The next interesting condition is when ECU pin 108 (START from the ignition switch) goes high (to battery voltage).

The START signal also goes to the FP side of the MPI relay (pin 9) to power up the fuel pump, and to the ECU (pin 108) causing the ECU to do the things it needs to do the start the engine.

Once the engine is spinning (CAS is pulsing) the ECU pulls it's pin 56 (MPI relay pin 7) to ground and continues to hold it low until you turn the car off or the engine stops (CAS stops pulsing for 10 seconds), to keep the fuel pump running after you release the starter.

MPI Relay debugging:

The first thing you should do if your ECU doesn't power up (CEL on for about 5 seconds, the boost gauge displays 0) is check the two fusible links on the battery terminal and the 10A room fuse #19. Pull them and measure the fuses for continuity (0 ohms resistance) rather than look at them since looking isn't an accurate test. Then check for battery voltage at the ECU backup power (Pin 103) and MPI relay (Pin 10). If you don't have power to these make sure you have a good connection to the battery terminal and check the fuses again.

Measure the ground continuity to ECU pins 101, 106 and MPI relay pin 6.

Remember that the ECU doesn't get power on pins 102 and 107 until the MPI relay is activated by turning the ignition key to RUN or START. If the MPI relay doesn't activate try grounding its pin 8 and check that battery voltage shows up on its pins 4 and 5. If that works then either the ECU isn't seeing the IG1 signal or the ECU is damaged.

If battery voltage is present on ECU pins 102/107, 103, the ECU grounds are good, and the ECU still doesn't power up it's likely damaged.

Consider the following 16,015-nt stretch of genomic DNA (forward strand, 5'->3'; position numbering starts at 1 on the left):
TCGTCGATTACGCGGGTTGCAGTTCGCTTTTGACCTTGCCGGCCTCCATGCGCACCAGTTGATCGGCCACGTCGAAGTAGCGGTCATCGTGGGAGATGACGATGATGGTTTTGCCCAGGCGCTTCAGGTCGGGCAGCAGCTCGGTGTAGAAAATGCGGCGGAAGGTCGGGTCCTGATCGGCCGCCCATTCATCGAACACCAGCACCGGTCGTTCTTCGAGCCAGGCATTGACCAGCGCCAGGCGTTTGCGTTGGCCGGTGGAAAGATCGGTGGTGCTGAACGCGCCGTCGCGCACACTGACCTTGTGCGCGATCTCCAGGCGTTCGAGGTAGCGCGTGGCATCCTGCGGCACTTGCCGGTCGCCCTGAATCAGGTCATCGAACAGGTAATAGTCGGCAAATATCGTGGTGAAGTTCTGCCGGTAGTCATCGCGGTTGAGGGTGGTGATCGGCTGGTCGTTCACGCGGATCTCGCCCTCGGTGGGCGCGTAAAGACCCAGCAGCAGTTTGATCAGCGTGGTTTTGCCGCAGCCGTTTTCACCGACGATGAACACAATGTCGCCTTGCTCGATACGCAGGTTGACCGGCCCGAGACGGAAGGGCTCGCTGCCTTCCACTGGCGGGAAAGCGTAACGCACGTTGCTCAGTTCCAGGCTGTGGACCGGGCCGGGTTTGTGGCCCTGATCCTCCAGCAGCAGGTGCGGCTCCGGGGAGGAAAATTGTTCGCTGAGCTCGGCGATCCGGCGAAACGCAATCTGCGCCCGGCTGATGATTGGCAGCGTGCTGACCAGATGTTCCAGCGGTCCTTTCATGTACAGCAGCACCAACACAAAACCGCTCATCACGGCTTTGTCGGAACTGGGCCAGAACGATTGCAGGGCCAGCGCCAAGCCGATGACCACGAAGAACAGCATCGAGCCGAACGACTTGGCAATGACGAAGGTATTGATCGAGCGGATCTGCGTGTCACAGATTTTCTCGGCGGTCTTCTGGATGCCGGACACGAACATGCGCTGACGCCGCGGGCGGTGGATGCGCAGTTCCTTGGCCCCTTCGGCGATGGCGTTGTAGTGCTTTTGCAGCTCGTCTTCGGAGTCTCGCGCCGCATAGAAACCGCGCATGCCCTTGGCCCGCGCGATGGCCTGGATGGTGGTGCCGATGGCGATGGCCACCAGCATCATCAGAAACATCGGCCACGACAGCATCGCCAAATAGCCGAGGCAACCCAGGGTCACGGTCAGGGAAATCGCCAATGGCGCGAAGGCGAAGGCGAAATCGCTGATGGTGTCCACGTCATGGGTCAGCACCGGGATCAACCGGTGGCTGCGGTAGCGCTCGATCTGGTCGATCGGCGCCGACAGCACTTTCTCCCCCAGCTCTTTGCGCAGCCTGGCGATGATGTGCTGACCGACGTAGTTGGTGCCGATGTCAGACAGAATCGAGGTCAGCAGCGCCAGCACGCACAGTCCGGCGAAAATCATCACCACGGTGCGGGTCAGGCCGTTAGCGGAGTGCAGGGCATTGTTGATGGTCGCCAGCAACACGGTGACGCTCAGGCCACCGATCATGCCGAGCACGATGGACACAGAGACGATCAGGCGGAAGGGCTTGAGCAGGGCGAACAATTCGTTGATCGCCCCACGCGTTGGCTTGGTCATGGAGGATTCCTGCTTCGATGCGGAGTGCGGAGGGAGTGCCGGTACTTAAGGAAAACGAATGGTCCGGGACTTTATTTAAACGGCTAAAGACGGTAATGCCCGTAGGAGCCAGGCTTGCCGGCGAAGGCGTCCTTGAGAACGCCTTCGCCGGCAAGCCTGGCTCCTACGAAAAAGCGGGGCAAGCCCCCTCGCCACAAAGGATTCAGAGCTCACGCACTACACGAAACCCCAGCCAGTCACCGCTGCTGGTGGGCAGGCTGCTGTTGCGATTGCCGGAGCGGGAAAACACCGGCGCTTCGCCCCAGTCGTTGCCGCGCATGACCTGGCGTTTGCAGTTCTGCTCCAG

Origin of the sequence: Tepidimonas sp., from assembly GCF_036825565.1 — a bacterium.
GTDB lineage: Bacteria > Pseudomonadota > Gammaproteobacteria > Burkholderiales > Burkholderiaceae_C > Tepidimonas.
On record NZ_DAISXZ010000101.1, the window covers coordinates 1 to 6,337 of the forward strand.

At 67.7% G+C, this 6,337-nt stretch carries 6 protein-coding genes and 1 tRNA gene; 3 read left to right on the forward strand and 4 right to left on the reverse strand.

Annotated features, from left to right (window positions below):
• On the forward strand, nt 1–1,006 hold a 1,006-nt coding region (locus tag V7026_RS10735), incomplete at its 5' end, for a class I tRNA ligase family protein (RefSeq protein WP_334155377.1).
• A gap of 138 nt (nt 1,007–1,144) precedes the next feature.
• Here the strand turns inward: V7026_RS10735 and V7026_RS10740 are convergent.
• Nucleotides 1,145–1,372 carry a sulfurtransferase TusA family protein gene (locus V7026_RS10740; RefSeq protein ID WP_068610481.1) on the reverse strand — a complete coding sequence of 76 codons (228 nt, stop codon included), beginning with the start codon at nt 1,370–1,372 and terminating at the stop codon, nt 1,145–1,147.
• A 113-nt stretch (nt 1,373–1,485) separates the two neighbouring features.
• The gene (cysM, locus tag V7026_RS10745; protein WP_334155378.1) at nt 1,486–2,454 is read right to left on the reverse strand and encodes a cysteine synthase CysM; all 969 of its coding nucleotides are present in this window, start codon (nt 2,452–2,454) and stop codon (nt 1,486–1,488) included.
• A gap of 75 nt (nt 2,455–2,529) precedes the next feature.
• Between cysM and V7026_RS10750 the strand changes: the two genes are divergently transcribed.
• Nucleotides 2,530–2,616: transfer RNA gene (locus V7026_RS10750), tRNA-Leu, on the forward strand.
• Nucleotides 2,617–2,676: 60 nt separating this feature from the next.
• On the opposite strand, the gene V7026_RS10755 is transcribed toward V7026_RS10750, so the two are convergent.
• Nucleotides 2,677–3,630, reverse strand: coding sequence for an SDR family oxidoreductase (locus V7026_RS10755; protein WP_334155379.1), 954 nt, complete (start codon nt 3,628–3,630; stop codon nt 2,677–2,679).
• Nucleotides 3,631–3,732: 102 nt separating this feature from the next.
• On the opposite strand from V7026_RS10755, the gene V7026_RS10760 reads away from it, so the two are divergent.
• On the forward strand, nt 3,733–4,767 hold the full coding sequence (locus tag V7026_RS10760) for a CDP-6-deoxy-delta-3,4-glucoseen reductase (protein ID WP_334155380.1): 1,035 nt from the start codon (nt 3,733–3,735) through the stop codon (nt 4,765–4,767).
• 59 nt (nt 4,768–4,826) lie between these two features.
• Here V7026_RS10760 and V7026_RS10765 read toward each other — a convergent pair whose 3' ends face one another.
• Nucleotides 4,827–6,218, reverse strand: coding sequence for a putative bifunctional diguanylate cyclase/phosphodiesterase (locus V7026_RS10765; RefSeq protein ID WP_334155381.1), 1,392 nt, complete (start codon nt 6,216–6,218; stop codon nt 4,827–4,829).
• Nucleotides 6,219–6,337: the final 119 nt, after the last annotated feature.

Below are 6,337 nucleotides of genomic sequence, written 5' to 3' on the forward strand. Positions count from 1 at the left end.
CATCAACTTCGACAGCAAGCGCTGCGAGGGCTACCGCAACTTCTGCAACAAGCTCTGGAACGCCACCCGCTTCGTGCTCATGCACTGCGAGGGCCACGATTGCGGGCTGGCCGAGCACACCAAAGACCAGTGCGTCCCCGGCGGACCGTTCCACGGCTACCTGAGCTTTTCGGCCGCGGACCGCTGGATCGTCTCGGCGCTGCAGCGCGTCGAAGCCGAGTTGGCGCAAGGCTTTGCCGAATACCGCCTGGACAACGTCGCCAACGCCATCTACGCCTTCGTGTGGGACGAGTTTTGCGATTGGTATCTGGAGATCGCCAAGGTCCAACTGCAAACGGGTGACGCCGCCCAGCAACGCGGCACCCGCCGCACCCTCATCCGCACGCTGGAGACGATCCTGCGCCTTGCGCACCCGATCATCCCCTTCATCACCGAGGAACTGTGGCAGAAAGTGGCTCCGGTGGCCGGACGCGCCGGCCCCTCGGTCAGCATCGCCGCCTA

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DSM Wiseman
Feb 3, 2002
Boulder, Colorado
Testing the 1G MPI relay (MD119202) is a matter of applying power to the coil windings and making sure the contacts close. Inside the metal box are two relays, one for the MPI power and one for the fuel pump power. The fuel pump relay has two coil windings and energizing either should close the contacts.

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This is the circuit for an 1G automatic car taken from the 1G tech manual. The manual cars have the starter relay and clutch safety switch replacing the AT Inhibitor switch for providing power to the second fuel pump coil to activate the pump while cranking the engine.

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Applying +12v to pin 10 and the ground (-battery) connection to pin 8 should make 12v show up at pins 4 and 5. Same deal for pin 3 and 7 causing 12v to show at pin 2. Applying 12v across pins 9 and 6 will cause continuity between pins 3 and 2. (on relays with the second input)

As mentioned above the ECU is set up to provide the ground to the coils to cause current to flow from the battery to the fuse to the relay coil through the ECU transistor to ground.